Electricity In the World, Getting Light to the Poor

Electricity Developing World Helping Poor People
Most people think of food, medicine, and clean drinking water when posed with questions about how to help the poor. But does electricity ever come to mind as a primary tool to reduce poverty? If not, it most definitely should.

Approximately 1.3 billion people are currently without electricity in the world. Such a staggering number seems so hard to believe considering that electricity is always a flick away from those in the U.S. Without the proper access to energy, people are left with inadequate, and often harmful cooking techniques, poor education and health facilities, and narrow opportunities for work and business. The lack of such elements so vital to a healthy life further exacerbates and perpetuates poverty.

More than 3 billion people around the world rely on insufficient cooking fuels to cook meals because they lack access to energy. Most use a variety of harmful solids to fuel their cooking needs, some of which include animal excrement, agricultural residues, and wood. These fuels are also used to provide warmth and lighting, making them even more pervasive and harmful to the individuals using them.

Providing worldwide electricity by the year 2030 requires an estimated $641 billion. There are a number of programs and organizations working toward ending the energy deficit across the globe. Underdeveloped countries in places like Africa and South Asia, as well as low-income urban areas, need modern energy. This need will only continue to grow as urban areas experience influx in the years to come.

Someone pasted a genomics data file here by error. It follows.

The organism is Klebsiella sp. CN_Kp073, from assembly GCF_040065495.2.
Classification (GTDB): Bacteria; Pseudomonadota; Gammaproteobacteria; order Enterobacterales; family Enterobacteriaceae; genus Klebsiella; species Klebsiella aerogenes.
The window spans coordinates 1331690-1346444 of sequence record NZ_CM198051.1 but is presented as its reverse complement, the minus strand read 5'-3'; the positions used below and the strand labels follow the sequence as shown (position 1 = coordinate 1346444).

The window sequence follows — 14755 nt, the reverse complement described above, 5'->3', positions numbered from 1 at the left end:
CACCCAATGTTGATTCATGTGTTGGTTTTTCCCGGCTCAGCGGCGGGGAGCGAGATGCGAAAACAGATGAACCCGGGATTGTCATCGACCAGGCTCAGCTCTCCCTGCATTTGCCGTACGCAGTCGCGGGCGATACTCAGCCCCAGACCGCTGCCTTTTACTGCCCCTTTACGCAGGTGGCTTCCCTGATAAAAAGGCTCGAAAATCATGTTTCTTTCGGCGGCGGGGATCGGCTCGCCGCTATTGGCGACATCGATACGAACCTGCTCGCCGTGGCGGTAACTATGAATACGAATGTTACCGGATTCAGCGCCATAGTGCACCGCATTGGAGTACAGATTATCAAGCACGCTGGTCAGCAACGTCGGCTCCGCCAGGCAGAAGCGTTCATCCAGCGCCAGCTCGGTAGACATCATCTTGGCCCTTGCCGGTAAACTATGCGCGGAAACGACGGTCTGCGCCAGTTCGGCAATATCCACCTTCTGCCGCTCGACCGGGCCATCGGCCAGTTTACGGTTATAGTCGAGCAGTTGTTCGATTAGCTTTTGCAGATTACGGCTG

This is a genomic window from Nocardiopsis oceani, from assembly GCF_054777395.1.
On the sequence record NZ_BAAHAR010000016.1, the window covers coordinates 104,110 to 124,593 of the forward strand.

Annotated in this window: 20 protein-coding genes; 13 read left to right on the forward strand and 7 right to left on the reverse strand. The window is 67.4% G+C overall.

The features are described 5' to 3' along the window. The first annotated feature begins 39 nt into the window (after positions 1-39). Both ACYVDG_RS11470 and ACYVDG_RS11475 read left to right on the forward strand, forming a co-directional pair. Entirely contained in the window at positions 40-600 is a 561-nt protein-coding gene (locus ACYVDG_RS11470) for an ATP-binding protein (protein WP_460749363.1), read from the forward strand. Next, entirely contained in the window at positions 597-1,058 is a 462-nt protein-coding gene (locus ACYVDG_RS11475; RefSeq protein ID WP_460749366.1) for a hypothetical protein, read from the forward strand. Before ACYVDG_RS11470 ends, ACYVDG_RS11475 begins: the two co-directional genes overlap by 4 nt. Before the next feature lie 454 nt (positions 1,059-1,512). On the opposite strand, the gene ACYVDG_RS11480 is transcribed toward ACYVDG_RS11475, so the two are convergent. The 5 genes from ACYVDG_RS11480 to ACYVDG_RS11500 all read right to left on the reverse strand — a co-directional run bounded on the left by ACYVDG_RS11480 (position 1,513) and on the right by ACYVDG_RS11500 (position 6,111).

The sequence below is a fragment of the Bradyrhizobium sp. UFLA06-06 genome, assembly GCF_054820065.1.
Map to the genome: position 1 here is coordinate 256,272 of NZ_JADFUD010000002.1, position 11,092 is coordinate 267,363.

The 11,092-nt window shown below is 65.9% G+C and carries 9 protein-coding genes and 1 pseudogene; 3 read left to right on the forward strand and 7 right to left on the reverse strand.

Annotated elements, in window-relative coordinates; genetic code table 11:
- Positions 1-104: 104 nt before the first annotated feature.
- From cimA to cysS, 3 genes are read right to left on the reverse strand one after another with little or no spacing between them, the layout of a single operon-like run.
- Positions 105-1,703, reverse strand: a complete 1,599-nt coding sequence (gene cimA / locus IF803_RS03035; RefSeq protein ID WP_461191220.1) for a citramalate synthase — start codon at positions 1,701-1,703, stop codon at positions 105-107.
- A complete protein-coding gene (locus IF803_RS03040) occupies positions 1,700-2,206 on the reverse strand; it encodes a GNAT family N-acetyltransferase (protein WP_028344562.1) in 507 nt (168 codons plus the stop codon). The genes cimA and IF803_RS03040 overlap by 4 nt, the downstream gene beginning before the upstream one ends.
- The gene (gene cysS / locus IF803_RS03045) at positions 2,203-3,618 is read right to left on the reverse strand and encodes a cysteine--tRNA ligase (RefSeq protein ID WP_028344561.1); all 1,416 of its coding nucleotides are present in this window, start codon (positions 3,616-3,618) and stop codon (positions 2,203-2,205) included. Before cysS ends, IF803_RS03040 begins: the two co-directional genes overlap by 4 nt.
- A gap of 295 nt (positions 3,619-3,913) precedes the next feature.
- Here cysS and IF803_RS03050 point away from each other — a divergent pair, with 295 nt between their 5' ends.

ABB (Power and Productivity for a Better World) is a globally active leader that launched an Access to Electricity program in 1999. With India and Tanzania as its focus, ABB has worked with the local governments of those countries to create a system where power can be distributed. Even the slightest access to power can make a world of difference for the local households and farms in these rural areas. ABB has seen tremendous improvements arising from these projects, including increased productivity, higher income, more efficient medical service delivery, and more time for children to study.

Recognizing that extreme poverty cannot end without supplying those in need with modern energy access has come further into the forefront of the U.S. political agenda. During this last summer President Obama announced the Power Africa Initiative. This initiative would essentially focus on Sub-Saharan Africa, aiming to double the area’s access to electricity by strengthening its power in gas and oil. The Power Africa Initiative would provide at least 20 million households and businesses with increased access to electricity.

A mere 15 percent of the population in Africa currently has access to electricity. The Power Africa bill would radically aid a large portion of the continent, and undoubtedly serve as a mile-marker in the fight to end poverty. The initiative needs support both nationally and internationally. Continual political support is key to seeing the mission of the Power Africa Initiative through to completion, thus moving the world that much closer to ending extreme poverty.

– Chante Owens

Sources: Practical Action, The Guardian, One
Photo: Sustainable World Coalition